A cost-effective transition to EU climate-neutrality will require policies to promote low-carbon liquid fuels that reduce emissions from today’s cars as well as tomorrow’s
BRUSSELS, 11 December 2019 – The EU’s new “Green Deal” demands a greater role for sustainable, low-carbon liquid fuels such as renewable European ethanol in order to meet ambitious new decarbonisation and air quality goals. As the European Commission unveils legislation in the coming months aimed at moving the EU toward climate-neutrality, it needs to focus on solutions that deliver results right now as well as in the future.
“Everyone acknowledges that transport emissions present the toughest challenge to the success of the Green Deal in both the short- and long-term,” said Emmanuel Desplechin, Secretary General of ePURE, the European renewable ethanol association. “But there is a way to start making a difference today: by further empowering EU Member States to use tools already making a difference, such as ethanol produced sustainably from crops and agricultural wastes and residues. The Green Deal is the EU’s chance to re-think some of the ways it has encouraged renewable energy uptake in recent years and make them work even harder for decarbonisation.”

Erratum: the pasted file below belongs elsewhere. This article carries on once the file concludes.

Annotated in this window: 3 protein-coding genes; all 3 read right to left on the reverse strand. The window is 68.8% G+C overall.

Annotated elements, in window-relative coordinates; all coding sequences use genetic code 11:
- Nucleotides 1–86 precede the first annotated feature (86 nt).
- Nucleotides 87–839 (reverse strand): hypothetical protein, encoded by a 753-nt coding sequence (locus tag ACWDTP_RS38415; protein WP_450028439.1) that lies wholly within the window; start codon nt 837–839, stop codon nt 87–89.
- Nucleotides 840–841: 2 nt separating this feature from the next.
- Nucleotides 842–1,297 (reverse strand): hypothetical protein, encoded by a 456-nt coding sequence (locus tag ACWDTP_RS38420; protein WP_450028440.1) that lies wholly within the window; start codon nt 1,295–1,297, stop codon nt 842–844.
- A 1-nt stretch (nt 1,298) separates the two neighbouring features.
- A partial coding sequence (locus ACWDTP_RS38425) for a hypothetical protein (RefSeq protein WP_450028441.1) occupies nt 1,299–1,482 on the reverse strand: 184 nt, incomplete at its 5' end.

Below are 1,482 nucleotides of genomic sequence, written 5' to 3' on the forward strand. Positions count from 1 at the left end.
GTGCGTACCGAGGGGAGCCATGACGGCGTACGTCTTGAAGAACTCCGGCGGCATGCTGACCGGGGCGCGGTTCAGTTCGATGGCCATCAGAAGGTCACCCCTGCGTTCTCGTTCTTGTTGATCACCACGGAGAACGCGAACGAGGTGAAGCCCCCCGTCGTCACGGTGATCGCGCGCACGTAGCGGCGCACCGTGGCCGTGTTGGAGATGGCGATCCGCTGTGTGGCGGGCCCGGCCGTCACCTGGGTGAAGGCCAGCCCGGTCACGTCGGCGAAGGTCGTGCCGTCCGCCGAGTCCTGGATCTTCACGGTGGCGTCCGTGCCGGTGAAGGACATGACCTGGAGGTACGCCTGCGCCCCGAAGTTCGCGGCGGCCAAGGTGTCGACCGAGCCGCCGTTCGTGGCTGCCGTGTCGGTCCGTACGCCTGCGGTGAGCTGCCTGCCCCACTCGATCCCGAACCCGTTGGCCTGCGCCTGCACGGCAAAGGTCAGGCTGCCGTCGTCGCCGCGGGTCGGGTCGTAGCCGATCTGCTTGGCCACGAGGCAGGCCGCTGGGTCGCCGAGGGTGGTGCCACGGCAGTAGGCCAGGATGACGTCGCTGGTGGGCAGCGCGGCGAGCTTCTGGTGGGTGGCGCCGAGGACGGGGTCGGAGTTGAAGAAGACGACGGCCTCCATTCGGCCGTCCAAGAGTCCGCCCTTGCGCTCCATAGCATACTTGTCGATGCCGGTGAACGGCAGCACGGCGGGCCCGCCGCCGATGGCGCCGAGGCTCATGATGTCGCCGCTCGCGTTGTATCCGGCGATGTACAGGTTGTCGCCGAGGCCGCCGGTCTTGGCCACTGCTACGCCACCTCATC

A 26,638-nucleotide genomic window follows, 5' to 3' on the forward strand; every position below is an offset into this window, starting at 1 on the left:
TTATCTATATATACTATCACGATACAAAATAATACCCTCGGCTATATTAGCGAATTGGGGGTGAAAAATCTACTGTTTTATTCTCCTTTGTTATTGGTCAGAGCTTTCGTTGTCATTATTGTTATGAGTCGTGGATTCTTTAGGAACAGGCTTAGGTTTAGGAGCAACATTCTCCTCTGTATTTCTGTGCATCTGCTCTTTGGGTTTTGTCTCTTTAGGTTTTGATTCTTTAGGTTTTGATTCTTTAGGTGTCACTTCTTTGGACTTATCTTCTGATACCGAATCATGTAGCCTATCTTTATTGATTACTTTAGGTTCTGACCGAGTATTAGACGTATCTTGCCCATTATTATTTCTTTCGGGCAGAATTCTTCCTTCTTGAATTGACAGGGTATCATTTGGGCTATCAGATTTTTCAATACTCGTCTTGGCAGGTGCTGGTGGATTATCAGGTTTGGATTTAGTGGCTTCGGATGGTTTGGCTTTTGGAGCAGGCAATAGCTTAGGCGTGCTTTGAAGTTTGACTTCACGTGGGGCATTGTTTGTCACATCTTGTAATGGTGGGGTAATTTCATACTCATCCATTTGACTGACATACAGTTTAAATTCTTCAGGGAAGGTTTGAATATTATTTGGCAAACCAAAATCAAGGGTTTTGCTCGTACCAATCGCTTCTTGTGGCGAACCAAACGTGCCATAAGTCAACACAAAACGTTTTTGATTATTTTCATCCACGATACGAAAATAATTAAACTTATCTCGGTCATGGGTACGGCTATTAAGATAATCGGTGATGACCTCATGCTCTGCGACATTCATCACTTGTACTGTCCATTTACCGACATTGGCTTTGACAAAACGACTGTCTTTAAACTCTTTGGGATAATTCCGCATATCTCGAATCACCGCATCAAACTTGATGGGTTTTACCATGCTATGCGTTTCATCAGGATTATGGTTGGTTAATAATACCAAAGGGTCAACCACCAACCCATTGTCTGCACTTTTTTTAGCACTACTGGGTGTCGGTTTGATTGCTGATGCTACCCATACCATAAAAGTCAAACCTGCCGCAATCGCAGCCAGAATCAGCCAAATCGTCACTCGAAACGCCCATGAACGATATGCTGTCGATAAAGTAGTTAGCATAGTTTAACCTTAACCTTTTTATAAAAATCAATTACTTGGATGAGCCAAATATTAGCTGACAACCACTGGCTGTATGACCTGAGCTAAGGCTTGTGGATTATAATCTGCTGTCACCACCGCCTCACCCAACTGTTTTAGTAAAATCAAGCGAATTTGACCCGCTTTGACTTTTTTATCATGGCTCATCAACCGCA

To achieve the Green Deal’s sustainable transport goals, the EU should:
“To get to climate neutrality by 2050, the EU first needs to achieve its 2020 targets and the more ambitious 2030 goals, and ethanol has an important role to play,” Desplechin said. “European ethanol has repeatedly proven its sustainability credentials and effectiveness at greenhouse-gas reduction. Ethanol produced by ePURE members reduces GHG emissions by more than 71% on average over fossil petrol, and its performance keeps getting better every year.”
Europe’s ethanol refineries are also part of a growing bioeconomy and circular economy, producing GMO-free, high-protein animal feed that offsets the EU’s protein deficit, and in many cases capturing CO2.